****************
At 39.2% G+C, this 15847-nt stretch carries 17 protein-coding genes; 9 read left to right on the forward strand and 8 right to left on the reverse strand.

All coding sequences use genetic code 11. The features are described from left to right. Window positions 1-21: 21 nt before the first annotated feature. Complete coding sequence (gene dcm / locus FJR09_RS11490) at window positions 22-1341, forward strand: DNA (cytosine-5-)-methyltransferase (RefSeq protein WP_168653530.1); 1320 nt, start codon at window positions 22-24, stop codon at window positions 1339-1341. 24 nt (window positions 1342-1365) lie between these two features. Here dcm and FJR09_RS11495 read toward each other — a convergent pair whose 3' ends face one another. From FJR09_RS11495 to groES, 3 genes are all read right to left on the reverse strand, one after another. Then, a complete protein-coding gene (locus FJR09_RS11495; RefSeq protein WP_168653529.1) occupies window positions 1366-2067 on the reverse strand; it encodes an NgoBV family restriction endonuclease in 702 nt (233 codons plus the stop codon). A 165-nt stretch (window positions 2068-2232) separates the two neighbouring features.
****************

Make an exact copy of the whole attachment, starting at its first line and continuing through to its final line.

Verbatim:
At 39.2% G+C, this 15847-nt stretch carries 17 protein-coding genes; 9 read left to right on the forward strand and 8 right to left on the reverse strand.

All coding sequences use genetic code 11. The features are described from left to right. Window positions 1-21: 21 nt before the first annotated feature. Complete coding sequence (gene dcm / locus FJR09_RS11490) at window positions 22-1341, forward strand: DNA (cytosine-5-)-methyltransferase (RefSeq protein WP_168653530.1); 1320 nt, start codon at window positions 22-24, stop codon at window positions 1339-1341. 24 nt (window positions 1342-1365) lie between these two features. Here dcm and FJR09_RS11495 read toward each other — a convergent pair whose 3' ends face one another. From FJR09_RS11495 to groES, 3 genes are all read right to left on the reverse strand, one after another. Then, a complete protein-coding gene (locus FJR09_RS11495; RefSeq protein WP_168653529.1) occupies window positions 1366-2067 on the reverse strand; it encodes an NgoBV family restriction endonuclease in 702 nt (233 codons plus the stop codon). A 165-nt stretch (window positions 2068-2232) separates the two neighbouring features.